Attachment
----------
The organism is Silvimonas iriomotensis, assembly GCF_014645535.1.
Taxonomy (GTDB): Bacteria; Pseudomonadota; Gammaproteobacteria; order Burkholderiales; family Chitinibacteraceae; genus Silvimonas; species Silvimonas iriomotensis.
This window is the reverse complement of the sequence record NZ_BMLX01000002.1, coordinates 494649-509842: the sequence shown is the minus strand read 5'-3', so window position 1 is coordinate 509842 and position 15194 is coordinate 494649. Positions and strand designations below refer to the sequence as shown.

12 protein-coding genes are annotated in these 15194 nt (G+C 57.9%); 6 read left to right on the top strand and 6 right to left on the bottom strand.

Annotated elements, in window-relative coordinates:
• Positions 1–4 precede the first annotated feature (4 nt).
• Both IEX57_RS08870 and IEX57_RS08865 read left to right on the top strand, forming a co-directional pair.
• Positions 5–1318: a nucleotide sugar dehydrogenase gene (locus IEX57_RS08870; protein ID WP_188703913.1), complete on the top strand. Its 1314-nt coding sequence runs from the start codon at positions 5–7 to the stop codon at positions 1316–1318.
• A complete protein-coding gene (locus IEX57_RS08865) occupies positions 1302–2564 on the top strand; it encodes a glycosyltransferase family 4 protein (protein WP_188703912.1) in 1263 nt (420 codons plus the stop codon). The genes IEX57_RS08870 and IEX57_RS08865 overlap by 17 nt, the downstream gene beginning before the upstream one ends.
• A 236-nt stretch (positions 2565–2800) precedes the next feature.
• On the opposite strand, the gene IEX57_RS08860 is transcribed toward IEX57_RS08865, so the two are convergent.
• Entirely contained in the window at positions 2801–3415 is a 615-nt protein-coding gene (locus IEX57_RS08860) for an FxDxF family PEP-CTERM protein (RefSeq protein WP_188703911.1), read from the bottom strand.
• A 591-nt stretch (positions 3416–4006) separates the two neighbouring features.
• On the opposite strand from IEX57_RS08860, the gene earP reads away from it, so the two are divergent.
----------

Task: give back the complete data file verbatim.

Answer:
The organism is Silvimonas iriomotensis, assembly GCF_014645535.1.
Taxonomy (GTDB): Bacteria; Pseudomonadota; Gammaproteobacteria; order Burkholderiales; family Chitinibacteraceae; genus Silvimonas; species Silvimonas iriomotensis.
This window is the reverse complement of the sequence record NZ_BMLX01000002.1, coordinates 494649-509842: the sequence shown is the minus strand read 5'-3', so window position 1 is coordinate 509842 and position 15194 is coordinate 494649. Positions and strand designations below refer to the sequence as shown.

12 protein-coding genes are annotated in these 15194 nt (G+C 57.9%); 6 read left to right on the top strand and 6 right to left on the bottom strand.

Annotated elements, in window-relative coordinates:
• Positions 1–4 precede the first annotated feature (4 nt).
• Both IEX57_RS08870 and IEX57_RS08865 read left to right on the top strand, forming a co-directional pair.
• Positions 5–1318: a nucleotide sugar dehydrogenase gene (locus IEX57_RS08870; protein ID WP_188703913.1), complete on the top strand. Its 1314-nt coding sequence runs from the start codon at positions 5–7 to the stop codon at positions 1316–1318.
• A complete protein-coding gene (locus IEX57_RS08865) occupies positions 1302–2564 on the top strand; it encodes a glycosyltransferase family 4 protein (protein WP_188703912.1) in 1263 nt (420 codons plus the stop codon). The genes IEX57_RS08870 and IEX57_RS08865 overlap by 17 nt, the downstream gene beginning before the upstream one ends.
• A 236-nt stretch (positions 2565–2800) precedes the next feature.
• On the opposite strand, the gene IEX57_RS08860 is transcribed toward IEX57_RS08865, so the two are convergent.
• Entirely contained in the window at positions 2801–3415 is a 615-nt protein-coding gene (locus IEX57_RS08860) for an FxDxF family PEP-CTERM protein (RefSeq protein WP_188703911.1), read from the bottom strand.
• A 591-nt stretch (positions 3416–4006) separates the two neighbouring features.
• On the opposite strand from IEX57_RS08860, the gene earP reads away from it, so the two are divergent.